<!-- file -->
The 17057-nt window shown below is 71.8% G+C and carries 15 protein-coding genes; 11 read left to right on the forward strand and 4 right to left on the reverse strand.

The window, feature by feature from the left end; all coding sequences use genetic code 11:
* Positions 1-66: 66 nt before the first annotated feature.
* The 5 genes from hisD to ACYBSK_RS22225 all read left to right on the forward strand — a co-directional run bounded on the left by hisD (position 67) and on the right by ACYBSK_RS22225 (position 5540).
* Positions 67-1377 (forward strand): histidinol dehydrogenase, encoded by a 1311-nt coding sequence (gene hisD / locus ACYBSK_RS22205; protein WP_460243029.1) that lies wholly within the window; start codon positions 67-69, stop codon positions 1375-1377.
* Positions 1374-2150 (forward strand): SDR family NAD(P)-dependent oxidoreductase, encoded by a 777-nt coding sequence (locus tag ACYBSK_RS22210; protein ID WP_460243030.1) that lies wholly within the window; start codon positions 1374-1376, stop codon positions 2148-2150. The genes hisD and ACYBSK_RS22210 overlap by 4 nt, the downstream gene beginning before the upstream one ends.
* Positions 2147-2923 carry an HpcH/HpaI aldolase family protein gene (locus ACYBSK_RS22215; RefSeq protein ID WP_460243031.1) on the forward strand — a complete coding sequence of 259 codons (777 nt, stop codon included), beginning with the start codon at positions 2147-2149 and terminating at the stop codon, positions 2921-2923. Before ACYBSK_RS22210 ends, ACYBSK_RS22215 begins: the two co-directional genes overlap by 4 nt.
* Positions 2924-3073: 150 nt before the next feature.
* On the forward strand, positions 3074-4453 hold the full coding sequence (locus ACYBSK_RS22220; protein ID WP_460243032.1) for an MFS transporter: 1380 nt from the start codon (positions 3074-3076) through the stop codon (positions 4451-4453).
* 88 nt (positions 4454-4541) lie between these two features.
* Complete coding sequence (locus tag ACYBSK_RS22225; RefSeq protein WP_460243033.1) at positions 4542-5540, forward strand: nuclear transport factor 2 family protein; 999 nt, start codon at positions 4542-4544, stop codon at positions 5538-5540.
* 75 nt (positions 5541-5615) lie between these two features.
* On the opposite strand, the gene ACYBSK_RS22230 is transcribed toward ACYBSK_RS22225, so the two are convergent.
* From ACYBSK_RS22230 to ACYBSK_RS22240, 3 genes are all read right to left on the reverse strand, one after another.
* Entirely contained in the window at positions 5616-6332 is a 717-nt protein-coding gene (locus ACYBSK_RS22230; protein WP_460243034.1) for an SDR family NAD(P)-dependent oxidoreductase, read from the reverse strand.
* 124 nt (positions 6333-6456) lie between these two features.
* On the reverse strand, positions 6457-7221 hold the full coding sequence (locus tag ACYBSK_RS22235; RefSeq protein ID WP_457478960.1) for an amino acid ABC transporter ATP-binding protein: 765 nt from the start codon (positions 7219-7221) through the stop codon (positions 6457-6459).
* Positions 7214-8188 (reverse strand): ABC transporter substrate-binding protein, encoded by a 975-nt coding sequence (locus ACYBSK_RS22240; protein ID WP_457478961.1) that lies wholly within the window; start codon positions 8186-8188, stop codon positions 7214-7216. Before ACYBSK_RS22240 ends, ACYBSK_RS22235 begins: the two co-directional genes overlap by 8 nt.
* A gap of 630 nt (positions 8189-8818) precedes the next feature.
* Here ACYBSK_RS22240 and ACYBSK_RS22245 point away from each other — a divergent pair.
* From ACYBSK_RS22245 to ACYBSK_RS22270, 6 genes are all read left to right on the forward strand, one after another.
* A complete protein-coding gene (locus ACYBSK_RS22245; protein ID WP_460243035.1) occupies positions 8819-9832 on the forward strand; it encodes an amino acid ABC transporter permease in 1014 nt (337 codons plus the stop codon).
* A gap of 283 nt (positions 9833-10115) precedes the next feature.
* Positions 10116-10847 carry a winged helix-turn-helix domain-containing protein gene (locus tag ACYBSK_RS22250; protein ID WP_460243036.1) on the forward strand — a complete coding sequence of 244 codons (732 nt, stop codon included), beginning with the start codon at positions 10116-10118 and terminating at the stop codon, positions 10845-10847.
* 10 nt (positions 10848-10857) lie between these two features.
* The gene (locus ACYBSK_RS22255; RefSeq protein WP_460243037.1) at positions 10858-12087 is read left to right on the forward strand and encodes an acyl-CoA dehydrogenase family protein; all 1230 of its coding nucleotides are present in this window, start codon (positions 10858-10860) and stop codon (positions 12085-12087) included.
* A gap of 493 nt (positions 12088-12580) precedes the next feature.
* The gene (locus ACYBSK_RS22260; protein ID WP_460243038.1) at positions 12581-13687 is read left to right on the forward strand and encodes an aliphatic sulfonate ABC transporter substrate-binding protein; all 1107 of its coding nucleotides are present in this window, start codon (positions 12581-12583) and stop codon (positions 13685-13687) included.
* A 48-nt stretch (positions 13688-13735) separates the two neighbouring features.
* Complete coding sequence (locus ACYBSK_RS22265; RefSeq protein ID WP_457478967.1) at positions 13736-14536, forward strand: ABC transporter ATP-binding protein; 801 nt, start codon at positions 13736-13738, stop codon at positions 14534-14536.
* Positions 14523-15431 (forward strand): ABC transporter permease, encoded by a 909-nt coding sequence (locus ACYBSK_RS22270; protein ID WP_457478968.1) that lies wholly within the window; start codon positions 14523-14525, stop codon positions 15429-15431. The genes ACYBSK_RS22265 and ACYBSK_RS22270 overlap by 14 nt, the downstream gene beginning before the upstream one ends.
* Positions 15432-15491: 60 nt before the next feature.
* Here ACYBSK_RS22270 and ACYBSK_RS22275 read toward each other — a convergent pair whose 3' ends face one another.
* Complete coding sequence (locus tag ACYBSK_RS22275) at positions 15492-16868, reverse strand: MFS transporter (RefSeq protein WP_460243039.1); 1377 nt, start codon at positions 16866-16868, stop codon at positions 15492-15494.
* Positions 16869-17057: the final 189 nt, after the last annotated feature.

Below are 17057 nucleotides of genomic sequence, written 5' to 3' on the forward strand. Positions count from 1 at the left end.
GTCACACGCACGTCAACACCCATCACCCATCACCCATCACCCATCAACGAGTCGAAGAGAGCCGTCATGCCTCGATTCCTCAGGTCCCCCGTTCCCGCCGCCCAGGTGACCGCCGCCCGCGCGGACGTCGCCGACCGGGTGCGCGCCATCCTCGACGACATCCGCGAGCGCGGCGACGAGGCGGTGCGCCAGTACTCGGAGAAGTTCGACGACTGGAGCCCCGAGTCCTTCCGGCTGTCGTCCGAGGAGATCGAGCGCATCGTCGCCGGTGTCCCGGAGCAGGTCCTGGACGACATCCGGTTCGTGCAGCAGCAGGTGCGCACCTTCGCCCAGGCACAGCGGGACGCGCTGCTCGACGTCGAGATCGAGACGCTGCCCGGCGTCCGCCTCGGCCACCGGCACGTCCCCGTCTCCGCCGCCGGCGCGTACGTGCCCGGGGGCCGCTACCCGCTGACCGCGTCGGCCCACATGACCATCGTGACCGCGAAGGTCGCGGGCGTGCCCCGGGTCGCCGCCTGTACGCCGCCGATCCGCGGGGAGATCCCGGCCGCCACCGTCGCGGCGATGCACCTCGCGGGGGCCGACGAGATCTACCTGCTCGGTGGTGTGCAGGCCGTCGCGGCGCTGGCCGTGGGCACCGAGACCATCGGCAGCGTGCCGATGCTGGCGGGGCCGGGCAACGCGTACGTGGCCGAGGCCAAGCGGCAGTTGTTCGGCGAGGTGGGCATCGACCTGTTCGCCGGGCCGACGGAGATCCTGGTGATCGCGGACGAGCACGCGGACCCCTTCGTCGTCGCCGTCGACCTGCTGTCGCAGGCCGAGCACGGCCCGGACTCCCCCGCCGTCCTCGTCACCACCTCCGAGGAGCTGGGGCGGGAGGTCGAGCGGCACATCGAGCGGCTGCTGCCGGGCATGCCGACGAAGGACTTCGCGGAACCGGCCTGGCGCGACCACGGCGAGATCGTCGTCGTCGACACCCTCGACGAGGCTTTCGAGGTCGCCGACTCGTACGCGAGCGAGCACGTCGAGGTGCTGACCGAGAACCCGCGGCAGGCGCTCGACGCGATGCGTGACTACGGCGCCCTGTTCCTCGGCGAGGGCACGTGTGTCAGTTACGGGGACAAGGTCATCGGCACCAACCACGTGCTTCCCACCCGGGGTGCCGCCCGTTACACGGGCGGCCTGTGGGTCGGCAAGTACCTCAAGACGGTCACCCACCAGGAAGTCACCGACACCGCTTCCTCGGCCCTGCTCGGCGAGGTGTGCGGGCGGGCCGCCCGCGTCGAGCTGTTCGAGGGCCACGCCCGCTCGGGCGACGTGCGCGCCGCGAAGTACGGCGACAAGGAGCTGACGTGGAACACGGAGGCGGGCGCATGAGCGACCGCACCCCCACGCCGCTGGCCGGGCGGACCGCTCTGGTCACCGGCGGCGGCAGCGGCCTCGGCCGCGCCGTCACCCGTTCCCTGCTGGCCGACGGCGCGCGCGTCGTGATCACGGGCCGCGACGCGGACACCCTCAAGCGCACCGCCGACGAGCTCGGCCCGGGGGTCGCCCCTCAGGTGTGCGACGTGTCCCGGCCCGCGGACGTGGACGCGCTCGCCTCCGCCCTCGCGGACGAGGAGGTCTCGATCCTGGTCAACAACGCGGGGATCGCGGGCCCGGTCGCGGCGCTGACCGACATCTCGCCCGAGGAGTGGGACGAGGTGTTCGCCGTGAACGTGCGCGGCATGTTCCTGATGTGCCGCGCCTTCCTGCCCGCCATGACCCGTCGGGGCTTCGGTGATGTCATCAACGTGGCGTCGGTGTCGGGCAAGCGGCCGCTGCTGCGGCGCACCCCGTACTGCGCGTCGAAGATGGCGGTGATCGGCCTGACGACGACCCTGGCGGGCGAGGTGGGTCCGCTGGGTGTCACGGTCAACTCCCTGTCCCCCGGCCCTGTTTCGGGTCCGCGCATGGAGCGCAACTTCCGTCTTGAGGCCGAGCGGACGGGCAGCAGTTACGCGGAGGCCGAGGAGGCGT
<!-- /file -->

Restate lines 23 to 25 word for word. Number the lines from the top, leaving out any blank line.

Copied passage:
* A gap of 283 nt (positions 9833-10115) precedes the next feature.
* Positions 10116-10847 carry a winged helix-turn-helix domain-containing protein gene (locus tag ACYBSK_RS22250; protein ID WP_460243036.1) on the forward strand — a complete coding sequence of 244 codons (732 nt, stop codon included), beginning with the start codon at positions 10116-10118 and terminating at the stop codon, positions 10845-10847.
* 10 nt (positions 10848-10857) lie between these two features.